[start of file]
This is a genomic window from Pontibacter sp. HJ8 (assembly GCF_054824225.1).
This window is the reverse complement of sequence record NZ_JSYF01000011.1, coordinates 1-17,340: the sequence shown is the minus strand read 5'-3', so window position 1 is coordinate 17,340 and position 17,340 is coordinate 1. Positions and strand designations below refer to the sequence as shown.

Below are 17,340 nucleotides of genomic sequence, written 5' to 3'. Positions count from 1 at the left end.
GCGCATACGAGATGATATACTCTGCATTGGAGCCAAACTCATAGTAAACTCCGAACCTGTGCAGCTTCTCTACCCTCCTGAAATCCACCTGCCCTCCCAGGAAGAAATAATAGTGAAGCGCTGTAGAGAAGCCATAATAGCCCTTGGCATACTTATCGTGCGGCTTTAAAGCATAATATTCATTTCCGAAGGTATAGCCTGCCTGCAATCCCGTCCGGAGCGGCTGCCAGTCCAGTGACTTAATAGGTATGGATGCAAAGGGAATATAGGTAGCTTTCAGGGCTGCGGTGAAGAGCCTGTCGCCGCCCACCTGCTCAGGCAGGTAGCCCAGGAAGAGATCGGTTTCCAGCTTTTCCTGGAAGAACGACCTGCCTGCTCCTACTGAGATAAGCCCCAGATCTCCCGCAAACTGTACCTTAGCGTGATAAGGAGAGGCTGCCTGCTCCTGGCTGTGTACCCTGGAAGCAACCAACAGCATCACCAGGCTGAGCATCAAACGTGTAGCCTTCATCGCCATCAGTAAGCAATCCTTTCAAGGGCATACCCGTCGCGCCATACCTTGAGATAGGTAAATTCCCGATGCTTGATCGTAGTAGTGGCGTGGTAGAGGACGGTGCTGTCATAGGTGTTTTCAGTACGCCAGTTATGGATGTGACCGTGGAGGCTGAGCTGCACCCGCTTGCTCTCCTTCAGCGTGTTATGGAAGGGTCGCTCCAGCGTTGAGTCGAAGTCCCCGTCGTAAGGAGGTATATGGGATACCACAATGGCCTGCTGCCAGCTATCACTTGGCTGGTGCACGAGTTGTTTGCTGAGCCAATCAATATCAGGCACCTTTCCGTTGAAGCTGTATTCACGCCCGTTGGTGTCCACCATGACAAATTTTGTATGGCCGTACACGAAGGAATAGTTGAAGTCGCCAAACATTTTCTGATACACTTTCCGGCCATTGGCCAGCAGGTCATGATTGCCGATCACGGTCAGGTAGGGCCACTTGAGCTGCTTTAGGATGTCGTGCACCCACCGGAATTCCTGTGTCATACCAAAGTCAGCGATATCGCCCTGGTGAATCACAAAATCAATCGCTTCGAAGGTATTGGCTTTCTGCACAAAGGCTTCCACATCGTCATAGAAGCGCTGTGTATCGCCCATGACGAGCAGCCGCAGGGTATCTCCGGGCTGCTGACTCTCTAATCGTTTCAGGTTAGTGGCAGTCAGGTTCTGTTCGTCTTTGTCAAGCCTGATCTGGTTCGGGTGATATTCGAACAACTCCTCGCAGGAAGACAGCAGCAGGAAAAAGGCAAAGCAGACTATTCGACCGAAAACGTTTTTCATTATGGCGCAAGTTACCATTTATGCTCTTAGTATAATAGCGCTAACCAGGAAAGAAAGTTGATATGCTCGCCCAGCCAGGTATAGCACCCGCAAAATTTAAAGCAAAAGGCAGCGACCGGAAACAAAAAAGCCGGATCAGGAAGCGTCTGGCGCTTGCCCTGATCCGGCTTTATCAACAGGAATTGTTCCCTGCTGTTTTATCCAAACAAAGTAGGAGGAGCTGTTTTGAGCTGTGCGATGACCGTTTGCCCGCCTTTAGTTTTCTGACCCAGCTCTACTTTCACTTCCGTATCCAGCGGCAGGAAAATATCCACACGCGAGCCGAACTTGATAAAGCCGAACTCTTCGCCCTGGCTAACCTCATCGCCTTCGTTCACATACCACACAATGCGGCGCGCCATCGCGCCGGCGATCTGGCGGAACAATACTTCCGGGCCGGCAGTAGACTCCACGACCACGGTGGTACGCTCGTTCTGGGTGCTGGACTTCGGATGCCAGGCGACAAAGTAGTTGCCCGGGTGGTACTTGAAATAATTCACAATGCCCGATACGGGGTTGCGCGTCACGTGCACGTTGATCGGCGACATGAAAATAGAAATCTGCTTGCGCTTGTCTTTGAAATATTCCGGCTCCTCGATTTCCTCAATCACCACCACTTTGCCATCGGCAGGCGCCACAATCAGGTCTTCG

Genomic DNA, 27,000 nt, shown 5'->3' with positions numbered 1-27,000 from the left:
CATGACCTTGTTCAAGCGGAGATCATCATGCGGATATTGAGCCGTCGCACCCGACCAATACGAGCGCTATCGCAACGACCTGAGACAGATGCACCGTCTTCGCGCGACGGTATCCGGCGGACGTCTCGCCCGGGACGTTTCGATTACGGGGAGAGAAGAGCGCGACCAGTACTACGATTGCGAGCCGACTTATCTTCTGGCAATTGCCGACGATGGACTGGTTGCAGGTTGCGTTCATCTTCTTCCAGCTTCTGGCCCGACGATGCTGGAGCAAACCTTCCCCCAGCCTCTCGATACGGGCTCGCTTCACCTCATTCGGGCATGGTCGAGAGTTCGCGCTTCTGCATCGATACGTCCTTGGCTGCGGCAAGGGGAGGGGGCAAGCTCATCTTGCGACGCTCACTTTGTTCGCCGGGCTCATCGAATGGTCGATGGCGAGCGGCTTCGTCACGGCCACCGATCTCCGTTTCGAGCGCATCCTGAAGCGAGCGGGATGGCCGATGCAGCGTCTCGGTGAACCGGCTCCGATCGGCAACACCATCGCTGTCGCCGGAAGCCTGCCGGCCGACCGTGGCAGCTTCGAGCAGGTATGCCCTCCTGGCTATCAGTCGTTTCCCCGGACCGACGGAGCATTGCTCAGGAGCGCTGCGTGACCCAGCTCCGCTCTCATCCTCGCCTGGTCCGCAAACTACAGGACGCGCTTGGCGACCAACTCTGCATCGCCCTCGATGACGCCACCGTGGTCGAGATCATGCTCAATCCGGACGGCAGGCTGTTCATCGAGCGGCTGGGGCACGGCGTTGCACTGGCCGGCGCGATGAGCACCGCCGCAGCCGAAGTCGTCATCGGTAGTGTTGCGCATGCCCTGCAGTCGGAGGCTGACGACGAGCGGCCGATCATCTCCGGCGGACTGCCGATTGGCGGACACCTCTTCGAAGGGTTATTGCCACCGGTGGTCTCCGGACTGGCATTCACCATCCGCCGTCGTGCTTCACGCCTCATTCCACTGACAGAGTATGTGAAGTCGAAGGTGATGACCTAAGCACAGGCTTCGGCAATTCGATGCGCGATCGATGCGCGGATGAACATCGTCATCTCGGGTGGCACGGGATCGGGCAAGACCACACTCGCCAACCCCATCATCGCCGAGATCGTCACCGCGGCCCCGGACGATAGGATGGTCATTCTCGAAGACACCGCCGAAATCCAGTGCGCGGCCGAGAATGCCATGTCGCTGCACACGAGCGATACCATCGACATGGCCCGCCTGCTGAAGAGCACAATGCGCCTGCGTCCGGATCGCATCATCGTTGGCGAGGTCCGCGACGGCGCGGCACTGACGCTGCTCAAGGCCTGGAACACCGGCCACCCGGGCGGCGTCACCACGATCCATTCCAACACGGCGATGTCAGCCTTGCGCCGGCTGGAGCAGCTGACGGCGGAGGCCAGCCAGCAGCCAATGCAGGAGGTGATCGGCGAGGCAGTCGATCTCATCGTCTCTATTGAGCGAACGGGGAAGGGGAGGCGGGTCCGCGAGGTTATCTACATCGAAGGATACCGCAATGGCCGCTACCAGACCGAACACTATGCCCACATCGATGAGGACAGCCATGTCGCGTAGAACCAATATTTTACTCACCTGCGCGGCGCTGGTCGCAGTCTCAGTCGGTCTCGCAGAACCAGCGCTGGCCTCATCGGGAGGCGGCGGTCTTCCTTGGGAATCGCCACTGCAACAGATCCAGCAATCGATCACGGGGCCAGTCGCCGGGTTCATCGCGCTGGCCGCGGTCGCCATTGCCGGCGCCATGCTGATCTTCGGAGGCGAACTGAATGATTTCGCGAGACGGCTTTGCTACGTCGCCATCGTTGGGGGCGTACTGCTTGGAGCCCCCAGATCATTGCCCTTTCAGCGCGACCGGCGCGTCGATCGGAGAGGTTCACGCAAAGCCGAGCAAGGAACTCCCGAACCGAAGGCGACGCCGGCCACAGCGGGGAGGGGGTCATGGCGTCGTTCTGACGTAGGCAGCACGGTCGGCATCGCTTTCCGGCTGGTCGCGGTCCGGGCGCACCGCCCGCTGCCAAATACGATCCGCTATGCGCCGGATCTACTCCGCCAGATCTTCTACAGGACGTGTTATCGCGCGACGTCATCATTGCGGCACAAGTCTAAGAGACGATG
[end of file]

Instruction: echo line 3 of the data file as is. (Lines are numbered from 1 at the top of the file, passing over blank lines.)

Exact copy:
Below are 17,340 nucleotides of genomic sequence, written 5' to 3'. Positions count from 1 at the left end.